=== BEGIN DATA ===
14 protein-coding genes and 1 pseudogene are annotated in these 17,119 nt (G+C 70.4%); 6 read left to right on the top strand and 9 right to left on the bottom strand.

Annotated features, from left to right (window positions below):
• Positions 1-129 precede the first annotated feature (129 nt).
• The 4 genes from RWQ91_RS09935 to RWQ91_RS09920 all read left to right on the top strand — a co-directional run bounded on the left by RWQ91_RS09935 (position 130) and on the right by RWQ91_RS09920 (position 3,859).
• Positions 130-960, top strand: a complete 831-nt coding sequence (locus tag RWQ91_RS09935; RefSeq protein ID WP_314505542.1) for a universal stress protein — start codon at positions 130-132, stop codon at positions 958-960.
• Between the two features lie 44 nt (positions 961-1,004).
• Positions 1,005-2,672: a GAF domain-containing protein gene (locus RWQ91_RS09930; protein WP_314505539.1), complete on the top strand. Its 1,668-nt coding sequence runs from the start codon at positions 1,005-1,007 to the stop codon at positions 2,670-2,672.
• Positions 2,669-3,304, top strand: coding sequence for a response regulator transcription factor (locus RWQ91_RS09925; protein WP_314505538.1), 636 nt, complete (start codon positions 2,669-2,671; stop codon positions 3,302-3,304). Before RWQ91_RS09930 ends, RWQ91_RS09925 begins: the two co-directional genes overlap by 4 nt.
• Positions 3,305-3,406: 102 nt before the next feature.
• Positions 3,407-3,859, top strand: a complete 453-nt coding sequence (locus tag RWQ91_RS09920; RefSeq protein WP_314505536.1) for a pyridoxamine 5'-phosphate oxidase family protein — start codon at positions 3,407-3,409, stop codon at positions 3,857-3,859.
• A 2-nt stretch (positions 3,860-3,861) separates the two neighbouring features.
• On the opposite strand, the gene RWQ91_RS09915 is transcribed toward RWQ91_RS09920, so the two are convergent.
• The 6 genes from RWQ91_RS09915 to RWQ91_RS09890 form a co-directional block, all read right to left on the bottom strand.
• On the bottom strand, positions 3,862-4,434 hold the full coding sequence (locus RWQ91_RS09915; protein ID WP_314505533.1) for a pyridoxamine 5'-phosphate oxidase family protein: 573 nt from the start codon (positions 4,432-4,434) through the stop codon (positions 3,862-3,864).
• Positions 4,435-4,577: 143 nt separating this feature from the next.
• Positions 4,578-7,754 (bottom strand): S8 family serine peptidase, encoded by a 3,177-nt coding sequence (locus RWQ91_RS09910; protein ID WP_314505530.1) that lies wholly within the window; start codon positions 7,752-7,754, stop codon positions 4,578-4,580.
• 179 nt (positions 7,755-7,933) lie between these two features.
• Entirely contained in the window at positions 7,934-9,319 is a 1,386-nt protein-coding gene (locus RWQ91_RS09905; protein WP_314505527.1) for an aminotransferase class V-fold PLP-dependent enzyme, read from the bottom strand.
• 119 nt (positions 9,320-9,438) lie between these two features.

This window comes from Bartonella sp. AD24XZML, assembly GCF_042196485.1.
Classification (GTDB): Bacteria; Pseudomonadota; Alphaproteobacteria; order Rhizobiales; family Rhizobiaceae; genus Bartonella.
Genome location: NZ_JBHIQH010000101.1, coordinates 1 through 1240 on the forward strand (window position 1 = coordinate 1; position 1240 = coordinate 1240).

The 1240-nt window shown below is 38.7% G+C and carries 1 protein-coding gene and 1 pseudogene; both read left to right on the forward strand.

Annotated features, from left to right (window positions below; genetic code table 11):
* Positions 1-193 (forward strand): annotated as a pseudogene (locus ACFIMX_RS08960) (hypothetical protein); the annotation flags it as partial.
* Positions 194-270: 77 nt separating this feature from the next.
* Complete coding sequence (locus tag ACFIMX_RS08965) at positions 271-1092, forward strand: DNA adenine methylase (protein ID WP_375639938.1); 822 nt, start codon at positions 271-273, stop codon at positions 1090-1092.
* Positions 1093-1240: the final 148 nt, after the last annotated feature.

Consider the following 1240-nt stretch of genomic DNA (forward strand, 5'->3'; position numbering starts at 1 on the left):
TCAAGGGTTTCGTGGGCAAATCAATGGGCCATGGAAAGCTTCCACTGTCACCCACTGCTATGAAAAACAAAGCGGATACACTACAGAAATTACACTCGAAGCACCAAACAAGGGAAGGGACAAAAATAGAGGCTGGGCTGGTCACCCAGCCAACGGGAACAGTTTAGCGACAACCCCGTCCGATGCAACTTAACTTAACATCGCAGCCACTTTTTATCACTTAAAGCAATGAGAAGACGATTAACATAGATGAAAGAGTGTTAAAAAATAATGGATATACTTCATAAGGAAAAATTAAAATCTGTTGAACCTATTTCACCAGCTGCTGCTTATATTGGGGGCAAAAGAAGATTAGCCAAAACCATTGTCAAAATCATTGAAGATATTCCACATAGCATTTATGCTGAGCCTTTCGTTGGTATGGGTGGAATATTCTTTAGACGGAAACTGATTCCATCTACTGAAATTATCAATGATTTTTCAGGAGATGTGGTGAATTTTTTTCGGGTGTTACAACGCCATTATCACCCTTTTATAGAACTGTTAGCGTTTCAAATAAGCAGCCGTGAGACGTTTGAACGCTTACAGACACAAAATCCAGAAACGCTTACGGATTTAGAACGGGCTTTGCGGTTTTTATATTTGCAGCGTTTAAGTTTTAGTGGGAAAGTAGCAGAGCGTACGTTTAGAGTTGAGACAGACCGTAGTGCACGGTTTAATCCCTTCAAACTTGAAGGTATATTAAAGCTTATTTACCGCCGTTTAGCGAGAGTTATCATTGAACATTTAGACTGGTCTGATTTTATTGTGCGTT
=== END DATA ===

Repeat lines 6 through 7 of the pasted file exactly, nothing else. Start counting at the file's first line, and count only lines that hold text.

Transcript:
• Between the two features lie 44 nt (positions 961-1,004).
• Positions 1,005-2,672: a GAF domain-containing protein gene (locus RWQ91_RS09930; protein WP_314505539.1), complete on the top strand. Its 1,668-nt coding sequence runs from the start codon at positions 1,005-1,007 to the stop codon at positions 2,670-2,672.